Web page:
If you’d like to deepen your negotiating skills, and better understand non-verbal communications, join us at Gartner’s IT Financial, Procurement and Asset Management Summit in Orlando, Florida next month and attend our session with guest speaker, Joe Navarro. As a former FBI special agent, Joe has 25 years of experience in the area of counterintelligence and behavioral assessment. Today he is one of the world’s leading experts on nonverbal communications and lectures and consults with major corporations worldwide.  Learn techniques directly from the master as well as from Gartner analysts with our many negotiating clinics and tutorial sessions.

Register now at

Comments Off

Category: Uncategorized     Tags: , , , ,

Remembering Titanic and a Few Lessons Learned

by Gayla Sullivan  |  July 26, 2012  |  Comments Off

This year, on April 15th, we acknowledged the 100 year anniversary of the sinking of Titanic in a variety of ways.  We remembered, with reverence, the lives lost on that fateful night.  Ceremonies commenced on land in Belfast where the giant ship was built, and over sea where the MS Balmoral stopped to observe a moment of silence at the estimated spot where Titanic sank. On a lighter note,  Hollywood saw fit to  re-release of James Cameron’s film, Titanic, this time in 3D.

September of this year marks the 27th anniversary of the discovery of the wreckage of Titanic by Dr. Robert Ballard.  Dr. Ballard will be Gartner’s guest keynote speaker at this year’s U.S. ITAM, Finance & Procurement Summit.

We’ve learned much from analyzing the cause of disasters. In fact, we can apply that knowledge to Software License Compliance – an endeavor that resembles a voyage in presumably calm waters

Ten “Lessons Learned” to Apply to Software Compliance

  1. The most expensive, grandest tools in the world are meaningless without effective processes and policies.
  2. There are always a few people walking around in denial trying to act as if there is no problem.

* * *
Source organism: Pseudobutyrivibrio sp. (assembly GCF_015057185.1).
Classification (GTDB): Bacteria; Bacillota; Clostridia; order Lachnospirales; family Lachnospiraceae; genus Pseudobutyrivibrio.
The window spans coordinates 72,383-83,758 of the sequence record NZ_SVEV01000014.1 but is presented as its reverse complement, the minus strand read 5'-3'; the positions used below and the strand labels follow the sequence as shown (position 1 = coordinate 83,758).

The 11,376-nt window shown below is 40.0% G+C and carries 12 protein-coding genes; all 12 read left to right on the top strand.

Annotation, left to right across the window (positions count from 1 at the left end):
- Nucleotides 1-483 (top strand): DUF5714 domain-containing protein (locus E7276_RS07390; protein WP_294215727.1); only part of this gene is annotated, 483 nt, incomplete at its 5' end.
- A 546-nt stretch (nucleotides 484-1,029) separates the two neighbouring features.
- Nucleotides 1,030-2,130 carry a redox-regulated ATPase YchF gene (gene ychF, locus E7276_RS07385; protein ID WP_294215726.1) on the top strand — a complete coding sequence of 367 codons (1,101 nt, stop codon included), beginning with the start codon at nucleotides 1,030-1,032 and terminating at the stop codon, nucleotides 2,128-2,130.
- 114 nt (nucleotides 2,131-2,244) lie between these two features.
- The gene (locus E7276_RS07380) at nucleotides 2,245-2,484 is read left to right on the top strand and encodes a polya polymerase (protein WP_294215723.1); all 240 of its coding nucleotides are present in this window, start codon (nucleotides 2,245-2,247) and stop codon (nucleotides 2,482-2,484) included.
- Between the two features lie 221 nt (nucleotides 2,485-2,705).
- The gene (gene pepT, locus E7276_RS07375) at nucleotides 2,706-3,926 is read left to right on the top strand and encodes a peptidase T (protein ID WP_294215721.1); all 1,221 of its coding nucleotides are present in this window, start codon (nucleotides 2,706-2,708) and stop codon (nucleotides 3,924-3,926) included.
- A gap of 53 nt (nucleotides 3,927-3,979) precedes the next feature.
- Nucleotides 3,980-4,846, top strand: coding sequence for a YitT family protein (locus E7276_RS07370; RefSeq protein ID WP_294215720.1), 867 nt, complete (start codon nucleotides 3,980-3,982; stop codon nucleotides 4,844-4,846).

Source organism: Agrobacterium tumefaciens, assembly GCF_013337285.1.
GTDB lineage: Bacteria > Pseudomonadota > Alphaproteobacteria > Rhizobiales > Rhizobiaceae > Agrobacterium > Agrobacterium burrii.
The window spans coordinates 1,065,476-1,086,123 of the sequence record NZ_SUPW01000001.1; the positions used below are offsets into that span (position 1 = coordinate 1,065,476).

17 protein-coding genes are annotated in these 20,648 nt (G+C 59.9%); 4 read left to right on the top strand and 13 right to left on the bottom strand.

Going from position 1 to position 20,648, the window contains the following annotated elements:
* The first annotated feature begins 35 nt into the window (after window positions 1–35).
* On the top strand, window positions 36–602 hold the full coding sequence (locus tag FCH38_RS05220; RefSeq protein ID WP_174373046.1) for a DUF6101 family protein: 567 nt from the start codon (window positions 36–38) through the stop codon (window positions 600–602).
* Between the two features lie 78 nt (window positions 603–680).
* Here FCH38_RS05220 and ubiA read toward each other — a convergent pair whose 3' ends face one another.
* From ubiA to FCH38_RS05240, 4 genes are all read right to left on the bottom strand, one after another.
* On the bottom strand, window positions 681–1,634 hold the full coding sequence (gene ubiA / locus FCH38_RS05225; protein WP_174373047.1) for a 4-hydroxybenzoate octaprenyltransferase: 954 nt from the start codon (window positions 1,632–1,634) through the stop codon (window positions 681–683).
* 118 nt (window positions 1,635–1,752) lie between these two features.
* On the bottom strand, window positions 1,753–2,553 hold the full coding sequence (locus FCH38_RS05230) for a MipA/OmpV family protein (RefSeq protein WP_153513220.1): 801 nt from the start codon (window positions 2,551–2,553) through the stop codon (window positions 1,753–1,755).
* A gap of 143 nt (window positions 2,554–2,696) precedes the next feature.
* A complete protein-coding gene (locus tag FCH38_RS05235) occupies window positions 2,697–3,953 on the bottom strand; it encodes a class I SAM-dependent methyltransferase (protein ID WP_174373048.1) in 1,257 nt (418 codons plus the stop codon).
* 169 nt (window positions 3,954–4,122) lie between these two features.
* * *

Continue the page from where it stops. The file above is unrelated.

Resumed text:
3. No process is infallible, and no ship unsinkable, no matter how much you might want to believe it so.
  4. Once you know there is a problem, relief may come too late and probably won’t stop the ship from sinking.
  5. One front line person can make all the difference in preventing or averting disaster.
  6. There are always executives who have lofty goals and believe conservative practices are a waste of time – They are wrong.
  7. Smart people sometimes fail. Vigilance and proper planning are key.
  8. If a well-meaning person tells you everything is fine and you can go back to what you were doing, it’s best to find out for yourself.
  9. Panic is not our friend.
  10. Teamwork is critical.

To illustrate this last point, an account shared by Titanic survivor, Dr. Washington Dodge, on April 20, 1912, shows that the value of teamwork was clearly evident for those Titanic passengers who had made it to a row boat.

In my boat when we found ourselves afloat we also found that the four oars were secured with strands of tarred rope. No man in the crowd had a pocket knife, but one had sufficient strength in his fingers to tear open one of the strands. That was the only way in which we got our boat far enough away from the Titanic’s side to escape the volume of the condenser pumps.

“Here is another thing that I want to emphasize; only one of all the boats set adrift from the vessel’s side had a lantern. We had to follow the only boat that had one, and if it had not been for that solitary lantern possibly many of the other boats might have drifted away and gone down.”

It only takes one solitary lantern, to lead the way to safety for others…

Visit us at the ITAM Summit, September 12 -14, in Orlando and listen to keynote speaker, Dr. Robert Ballard, share his experience in discovering the Titanic in 1985 along with his advice on how to motivate out-of-the-box thinking, deal with failure, inspire children and live your dream.  We also hope to help you “shed some light” on software compliance issues through our many tutorials and clinics.  Hope to see you there.

Register here:


Comments Off

Category: Uncategorized     Tags: , , , , ,